Sierpinski Christmas Tree

Due to COVID, I’ll be spending the holidays in my NYC apartment for the first time instead of traveling home. While unfortunate, that means I get to come up with some creative ideas for Christmas decorations. Resources for making things in a 400 sf studio apartment are essentially limited to 3D printing and soldering - luckily, PCBs from China are absurdly cheap and ship quickly, so I decided to make an apartment-sized tech-y Christmas tree. One of the critical requirements is that whatever I made needed to be compact enough to reasonably store and travel with later, so making something modular seemed like a good approach. The idea struck me to design a PCB that would represent a single unit of a Sierpinski Triangle so that I could tesselate together many identical boards to make a tree of any size.

I started by drawing a snow-covered Christmas Tree in Inkscape, then imported that SVG into EasyEDA. I’ve used both Eagle and KiCad in the past, but EasyEDA’s approach to user-driven libraries, and integration with LCSC has made it my go-to for simple projects like this. I elected to use 3 WS2812b-mini addressable RGB LEDs per board, and connect each board at the corners with 3-position pin headers. When diagramming out the path the signal would take, I determined that each of the 3 corners of my tree would need to act as either an input or output depending on the position in the overall arrangement, given that I was planning to power the tree from a bottom corner and didn’t want any “horizontal” connections, only “vertical” connections (ie, the signal had to go up and down the tree rather than across). To accomplish this, I put a small solder bridge connection on each corner which could select between input and output. I’ve gotten into the habit of putting solder bridges into my PCBs for customizations like this, or to change functionality by bypassing certain components. It’s given me a higher success rate on rev 1.0 boards rather than requiring multiple iterations. I planned to drive the whole assembly from an external Arduino, which I knew could drive WS2812 chains of a pretty reasonable length without any issue. For the first pass, I ordered 10 boards with the goal of making a 9-member Sierpinski triangle. The next logical step up is 27 members, which was a bit more than I planned to commit to, and might be a bit too large for my apartment. As a final touch, I added a small hole to the top so that the board could be hung like an ornament, in the event that I send these boards to friends and family.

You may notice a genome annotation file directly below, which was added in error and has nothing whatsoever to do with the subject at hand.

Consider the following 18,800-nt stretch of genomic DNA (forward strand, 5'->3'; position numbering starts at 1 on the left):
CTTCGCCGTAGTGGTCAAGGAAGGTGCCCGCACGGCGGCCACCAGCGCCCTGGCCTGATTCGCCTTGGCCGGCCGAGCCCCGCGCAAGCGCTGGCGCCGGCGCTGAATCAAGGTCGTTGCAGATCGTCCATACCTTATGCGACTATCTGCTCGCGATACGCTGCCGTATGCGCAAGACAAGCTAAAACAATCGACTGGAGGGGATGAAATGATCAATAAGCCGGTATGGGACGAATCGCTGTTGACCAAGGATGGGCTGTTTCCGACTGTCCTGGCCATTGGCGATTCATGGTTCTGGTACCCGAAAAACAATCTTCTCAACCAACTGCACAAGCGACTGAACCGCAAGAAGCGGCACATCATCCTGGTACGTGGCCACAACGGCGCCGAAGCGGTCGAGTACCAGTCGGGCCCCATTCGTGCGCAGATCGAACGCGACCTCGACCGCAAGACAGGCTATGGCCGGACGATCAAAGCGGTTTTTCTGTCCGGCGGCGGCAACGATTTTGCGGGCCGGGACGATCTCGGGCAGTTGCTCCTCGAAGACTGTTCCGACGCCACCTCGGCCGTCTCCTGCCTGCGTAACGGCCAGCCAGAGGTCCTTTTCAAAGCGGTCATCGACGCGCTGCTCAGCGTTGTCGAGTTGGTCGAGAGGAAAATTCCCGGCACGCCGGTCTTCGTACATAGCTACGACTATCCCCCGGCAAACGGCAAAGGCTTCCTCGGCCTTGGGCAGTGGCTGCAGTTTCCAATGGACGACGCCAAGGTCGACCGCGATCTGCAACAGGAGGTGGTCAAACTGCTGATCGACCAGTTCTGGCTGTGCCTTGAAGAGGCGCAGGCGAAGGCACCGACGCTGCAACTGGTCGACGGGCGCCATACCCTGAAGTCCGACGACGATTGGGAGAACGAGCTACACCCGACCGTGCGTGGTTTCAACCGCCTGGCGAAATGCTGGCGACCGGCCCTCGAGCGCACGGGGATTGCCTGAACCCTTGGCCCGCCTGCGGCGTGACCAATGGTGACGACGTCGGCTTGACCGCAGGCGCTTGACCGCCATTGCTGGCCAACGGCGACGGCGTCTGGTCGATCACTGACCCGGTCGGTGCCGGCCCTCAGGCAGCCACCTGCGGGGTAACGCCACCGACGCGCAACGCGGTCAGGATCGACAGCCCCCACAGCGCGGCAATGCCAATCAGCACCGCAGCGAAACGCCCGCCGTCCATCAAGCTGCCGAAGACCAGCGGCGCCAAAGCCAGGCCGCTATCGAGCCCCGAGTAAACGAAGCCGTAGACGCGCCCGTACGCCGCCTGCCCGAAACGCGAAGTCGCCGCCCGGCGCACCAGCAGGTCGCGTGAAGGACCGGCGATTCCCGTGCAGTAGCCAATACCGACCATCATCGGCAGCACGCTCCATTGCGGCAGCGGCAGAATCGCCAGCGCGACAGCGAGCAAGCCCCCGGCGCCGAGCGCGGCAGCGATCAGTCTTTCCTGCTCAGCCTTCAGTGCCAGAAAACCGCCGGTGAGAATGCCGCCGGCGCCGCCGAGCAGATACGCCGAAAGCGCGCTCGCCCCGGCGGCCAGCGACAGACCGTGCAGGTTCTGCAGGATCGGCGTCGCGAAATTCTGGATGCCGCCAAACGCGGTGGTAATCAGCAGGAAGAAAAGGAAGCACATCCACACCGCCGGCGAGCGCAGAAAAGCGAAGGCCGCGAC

Overall, it worked great! I had trouble soldering the WS2812b-minis by hand because the leads go under the component, and so I wound up with a few bad modules on my first attempt. After resoldering the LEDs on the bad modules, it worked flawlessly! I plan on pinning this to a sheet of foamcore and mounting it to the wall. Once the holidays are over, I can unmount it from the foamcore, toss the old sheet, and just store a small pile of PCBs. I was planning on writing some firmware myself, but found that the FastLED TwinkleFOX example worked perfectly out of the box!

All design files are available on Github. If you decide to make any yourself, drop me a note! Thanks for reading :)

Tags: #art #engineering